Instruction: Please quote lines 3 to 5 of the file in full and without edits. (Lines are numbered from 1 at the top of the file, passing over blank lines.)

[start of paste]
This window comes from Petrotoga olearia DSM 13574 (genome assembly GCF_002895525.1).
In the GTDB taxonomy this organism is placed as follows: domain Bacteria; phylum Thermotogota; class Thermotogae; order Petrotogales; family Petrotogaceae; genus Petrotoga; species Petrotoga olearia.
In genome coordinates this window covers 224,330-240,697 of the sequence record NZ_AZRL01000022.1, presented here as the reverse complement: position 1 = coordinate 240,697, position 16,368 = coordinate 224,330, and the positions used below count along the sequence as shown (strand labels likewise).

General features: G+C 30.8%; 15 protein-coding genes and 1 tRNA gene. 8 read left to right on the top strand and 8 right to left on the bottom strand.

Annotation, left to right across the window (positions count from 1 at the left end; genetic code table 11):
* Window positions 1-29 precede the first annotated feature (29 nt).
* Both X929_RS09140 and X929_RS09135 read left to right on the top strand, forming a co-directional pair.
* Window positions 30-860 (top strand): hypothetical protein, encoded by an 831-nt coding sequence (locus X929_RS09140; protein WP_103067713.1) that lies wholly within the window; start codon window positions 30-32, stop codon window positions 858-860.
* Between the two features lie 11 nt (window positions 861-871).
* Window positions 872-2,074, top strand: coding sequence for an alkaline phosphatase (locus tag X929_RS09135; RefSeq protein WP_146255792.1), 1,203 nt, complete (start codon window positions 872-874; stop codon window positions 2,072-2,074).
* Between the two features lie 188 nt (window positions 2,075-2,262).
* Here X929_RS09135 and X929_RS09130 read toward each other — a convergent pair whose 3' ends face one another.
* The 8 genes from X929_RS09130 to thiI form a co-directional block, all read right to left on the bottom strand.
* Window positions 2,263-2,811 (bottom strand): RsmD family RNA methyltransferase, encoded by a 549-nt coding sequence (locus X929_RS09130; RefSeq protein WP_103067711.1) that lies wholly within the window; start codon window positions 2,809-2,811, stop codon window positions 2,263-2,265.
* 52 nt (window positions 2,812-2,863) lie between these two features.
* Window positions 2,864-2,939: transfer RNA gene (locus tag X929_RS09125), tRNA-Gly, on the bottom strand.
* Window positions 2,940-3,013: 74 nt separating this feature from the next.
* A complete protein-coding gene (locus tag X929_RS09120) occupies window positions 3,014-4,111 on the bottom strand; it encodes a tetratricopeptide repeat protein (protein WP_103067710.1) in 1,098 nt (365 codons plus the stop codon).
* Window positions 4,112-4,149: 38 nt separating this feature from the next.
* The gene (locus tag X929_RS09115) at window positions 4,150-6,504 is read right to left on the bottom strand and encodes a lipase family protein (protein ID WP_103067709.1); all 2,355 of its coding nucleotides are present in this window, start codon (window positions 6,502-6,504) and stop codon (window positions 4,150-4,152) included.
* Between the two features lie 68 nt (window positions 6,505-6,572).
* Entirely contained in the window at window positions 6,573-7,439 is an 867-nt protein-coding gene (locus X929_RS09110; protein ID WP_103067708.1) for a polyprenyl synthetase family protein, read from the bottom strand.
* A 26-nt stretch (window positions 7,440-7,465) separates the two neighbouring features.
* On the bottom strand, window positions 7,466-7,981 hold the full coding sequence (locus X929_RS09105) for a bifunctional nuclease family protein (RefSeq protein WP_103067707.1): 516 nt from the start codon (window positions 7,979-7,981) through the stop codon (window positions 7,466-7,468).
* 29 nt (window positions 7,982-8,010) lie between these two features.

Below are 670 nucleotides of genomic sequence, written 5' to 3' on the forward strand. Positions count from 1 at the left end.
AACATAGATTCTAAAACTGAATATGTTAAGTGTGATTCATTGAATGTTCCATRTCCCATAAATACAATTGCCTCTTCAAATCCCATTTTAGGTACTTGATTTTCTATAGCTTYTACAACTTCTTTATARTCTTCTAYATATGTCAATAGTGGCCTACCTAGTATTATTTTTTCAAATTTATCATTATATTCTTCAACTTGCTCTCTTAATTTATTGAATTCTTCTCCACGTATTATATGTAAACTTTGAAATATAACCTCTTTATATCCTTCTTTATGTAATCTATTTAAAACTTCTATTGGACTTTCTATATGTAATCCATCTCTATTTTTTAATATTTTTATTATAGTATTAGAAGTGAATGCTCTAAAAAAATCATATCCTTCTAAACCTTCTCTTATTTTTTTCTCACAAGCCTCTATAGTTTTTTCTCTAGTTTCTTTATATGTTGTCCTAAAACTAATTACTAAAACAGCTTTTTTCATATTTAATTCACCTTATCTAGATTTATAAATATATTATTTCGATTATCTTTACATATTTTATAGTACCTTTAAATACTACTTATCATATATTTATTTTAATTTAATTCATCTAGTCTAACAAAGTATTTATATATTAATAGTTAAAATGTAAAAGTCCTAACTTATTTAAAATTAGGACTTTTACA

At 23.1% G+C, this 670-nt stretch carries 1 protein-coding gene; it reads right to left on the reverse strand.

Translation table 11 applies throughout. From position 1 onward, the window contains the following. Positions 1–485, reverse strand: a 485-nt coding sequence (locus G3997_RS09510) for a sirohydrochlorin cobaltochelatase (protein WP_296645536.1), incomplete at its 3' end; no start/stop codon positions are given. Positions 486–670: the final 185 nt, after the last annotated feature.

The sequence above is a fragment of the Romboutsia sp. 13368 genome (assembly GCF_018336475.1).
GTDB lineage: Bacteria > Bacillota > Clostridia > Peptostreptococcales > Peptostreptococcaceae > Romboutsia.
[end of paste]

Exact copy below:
In genome coordinates this window covers 224,330-240,697 of the sequence record NZ_AZRL01000022.1, presented here as the reverse complement: position 1 = coordinate 240,697, position 16,368 = coordinate 224,330, and the positions used below count along the sequence as shown (strand labels likewise).

General features: G+C 30.8%; 15 protein-coding genes and 1 tRNA gene. 8 read left to right on the top strand and 8 right to left on the bottom strand.

Annotation, left to right across the window (positions count from 1 at the left end; genetic code table 11):